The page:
Yep, that's right. I was up all night again engrossed in the pages of an enrapturingly-good book. I guess I'm having pretty good luck this week, or something, with my picks.
Anyway, I'm not sure what's going to be up next on the list, but, as I said earlier, I'm catching up one new (at least for me!) works by authors I've already read this week.
(Hey, my "twins" icon! Perfect for a book about twins! XD )Lowenthal, Michael. The Same Embrace. New York: Dutton, 1998.Summary
: The twin brothers Jacob and Jonathan have become estranged as they got older; Jonathan has converted to Orthodox Judaism and is making a life for himself in Israel, while Jacob is an activist, out gay man looking for love. Rebounding from the death of his friend Marty from AIDS, Jacob travels to Israel in order to "rescue" his twin from the brainwashing but instead gets caught sleeping around in the yeshiva. In the wake of their grandmother's debilitating stroke, Jacob meets the aunt he never knew and learns that he had a gay uncle who was left behind to the horrors of the Holocaust. He also, it seems, reaches a sort of truce with his brother.Comments
: A gorgeous novel that deftly unites issues of spirituality, sexuality, and family with unassuming simplicity. For example, Jacob's need to remember historical tragedy becomes associated with his need to justify his own existence, to have his own "history," as it were, as a gay man. Though in some ways similar to the later Avoidance
in the ways it negotiates the lines dividing tradition from trangression, I suspect Lowenthal's debut novel is more explicitly personal. Also, the "transgression" here is far more easy to forgive and, to some, might not seem like a trespass at all, given society's increasing openness toward homosexuality. Though there is a bit in the beginning of the novel that flirts with conflation of love between (twin) brothers and homoerotic desire, we're not talking pedophilia here. (Yaoi fans should love it. >_< ) Incidentally, Jacob's boyfriend Danny is underage (seventeen), but it's a far cry from summer camp fantasies, and the two men are deeply in love. Heck, Danny puts up with a lot when it comes to Jacob's insecurities and various hang-ups. About the only gripe I have here is that the ending could have been a lot stronger. Sure, the novel recapitulates the image of the embrace, and the brothers embrace at the end, but for whatever reason the ending just sort of petered out. Ah well. The greater tragedy is that Lowenthal is not a more prolific novelist; I want to read more, but more just ain't out there. T_TNotes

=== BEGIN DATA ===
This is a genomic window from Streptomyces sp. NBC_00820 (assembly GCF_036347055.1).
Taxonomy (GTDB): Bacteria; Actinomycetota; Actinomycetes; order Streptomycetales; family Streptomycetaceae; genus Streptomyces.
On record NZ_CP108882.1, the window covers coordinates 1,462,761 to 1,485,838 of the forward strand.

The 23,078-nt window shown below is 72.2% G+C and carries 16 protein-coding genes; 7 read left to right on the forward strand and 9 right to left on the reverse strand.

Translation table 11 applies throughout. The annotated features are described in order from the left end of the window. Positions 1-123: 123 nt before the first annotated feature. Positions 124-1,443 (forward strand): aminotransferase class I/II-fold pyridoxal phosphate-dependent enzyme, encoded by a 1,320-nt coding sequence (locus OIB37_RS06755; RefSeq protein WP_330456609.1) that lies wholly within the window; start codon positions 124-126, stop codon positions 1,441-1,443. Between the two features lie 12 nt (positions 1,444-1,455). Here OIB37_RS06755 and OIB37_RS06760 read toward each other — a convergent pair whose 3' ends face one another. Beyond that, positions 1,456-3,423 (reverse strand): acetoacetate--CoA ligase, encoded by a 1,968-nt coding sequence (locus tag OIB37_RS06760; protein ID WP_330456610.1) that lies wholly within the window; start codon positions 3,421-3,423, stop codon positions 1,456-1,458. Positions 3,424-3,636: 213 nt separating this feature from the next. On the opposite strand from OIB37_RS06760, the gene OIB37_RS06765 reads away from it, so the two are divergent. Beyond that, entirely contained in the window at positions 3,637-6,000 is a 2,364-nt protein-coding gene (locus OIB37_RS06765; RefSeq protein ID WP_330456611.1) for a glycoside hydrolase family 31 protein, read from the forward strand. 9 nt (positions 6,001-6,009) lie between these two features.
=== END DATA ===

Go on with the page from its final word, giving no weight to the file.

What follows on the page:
: hardcover, 1st edition, out-of-printRating
- Though this novel is out-of-print, the reading is worth every second's worth of energy you expend locating a copy for yourself. Trust me.